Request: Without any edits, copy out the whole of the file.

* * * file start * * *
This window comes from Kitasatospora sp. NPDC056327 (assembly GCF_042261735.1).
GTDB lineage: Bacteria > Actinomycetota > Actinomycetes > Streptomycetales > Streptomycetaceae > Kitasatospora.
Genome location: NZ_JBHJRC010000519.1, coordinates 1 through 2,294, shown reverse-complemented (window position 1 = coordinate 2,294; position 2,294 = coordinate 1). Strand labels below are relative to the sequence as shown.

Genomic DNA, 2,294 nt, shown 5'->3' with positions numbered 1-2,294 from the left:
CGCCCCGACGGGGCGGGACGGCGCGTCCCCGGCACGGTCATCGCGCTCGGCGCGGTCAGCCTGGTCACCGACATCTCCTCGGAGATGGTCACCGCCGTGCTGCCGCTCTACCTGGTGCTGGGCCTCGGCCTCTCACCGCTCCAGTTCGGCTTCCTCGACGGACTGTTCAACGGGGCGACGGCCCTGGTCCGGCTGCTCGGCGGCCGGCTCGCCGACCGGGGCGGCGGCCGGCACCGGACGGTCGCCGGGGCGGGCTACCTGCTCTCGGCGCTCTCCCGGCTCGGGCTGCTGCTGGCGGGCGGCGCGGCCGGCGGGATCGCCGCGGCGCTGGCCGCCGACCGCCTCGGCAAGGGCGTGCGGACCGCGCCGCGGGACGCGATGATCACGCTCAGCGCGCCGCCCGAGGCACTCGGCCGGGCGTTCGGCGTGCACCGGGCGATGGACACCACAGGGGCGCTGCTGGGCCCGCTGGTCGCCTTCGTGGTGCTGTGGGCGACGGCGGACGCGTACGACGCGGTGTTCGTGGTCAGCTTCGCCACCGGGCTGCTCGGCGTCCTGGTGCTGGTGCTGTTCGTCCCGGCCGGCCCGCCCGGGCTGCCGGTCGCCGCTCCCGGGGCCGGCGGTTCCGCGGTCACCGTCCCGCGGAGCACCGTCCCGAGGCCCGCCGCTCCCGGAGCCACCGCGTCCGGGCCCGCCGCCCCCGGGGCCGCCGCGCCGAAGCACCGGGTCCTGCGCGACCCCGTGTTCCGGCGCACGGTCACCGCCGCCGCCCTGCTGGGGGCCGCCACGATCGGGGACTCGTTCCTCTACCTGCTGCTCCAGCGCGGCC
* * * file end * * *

This window comes from Kitasatospora sp. NPDC056327 (assembly GCF_042261735.1).
GTDB lineage: Bacteria > Actinomycetota > Actinomycetes > Streptomycetales > Streptomycetaceae > Kitasatospora.
Genome location: NZ_JBHJRC010000519.1, coordinates 1 through 2,294, shown reverse-complemented (window position 1 = coordinate 2,294; position 2,294 = coordinate 1). Strand labels below are relative to the sequence as shown.

Genomic DNA, 2,294 nt, shown 5'->3' with positions numbered 1-2,294 from the left:
CGCCCCGACGGGGCGGGACGGCGCGTCCCCGGCACGGTCATCGCGCTCGGCGCGGTCAGCCTGGTCACCGACATCTCCTCGGAGATGGTCACCGCCGTGCTGCCGCTCTACCTGGTGCTGGGCCTCGGCCTCTCACCGCTCCAGTTCGGCTTCCTCGACGGACTGTTCAACGGGGCGACGGCCCTGGTCCGGCTGCTCGGCGGCCGGCTCGCCGACCGGGGCGGCGGCCGGCACCGGACGGTCGCCGGGGCGGGCTACCTGCTCTCGGCGCTCTCCCGGCTCGGGCTGCTGCTGGCGGGCGGCGCGGCCGGCGGGATCGCCGCGGCGCTGGCCGCCGACCGCCTCGGCAAGGGCGTGCGGACCGCGCCGCGGGACGCGATGATCACGCTCAGCGCGCCGCCCGAGGCACTCGGCCGGGCGTTCGGCGTGCACCGGGCGATGGACACCACAGGGGCGCTGCTGGGCCCGCTGGTCGCCTTCGTGGTGCTGTGGGCGACGGCGGACGCGTACGACGCGGTGTTCGTGGTCAGCTTCGCCACCGGGCTGCTCGGCGTCCTGGTGCTGGTGCTGTTCGTCCCGGCCGGCCCGCCCGGGCTGCCGGTCGCCGCTCCCGGGGCCGGCGGTTCCGCGGTCACCGTCCCGCGGAGCACCGTCCCGAGGCCCGCCGCTCCCGGAGCCACCGCGTCCGGGCCCGCCGCCCCCGGGGCCGCCGCGCCGAAGCACCGGGTCCTGCGCGACCCCGTGTTCCGGCGCACGGTCACCGCCGCCGCCCTGCTGGGGGCCGCCACGATCGGGGACTCGTTCCTCTACCTGCTGCTCCAGCGCGGCC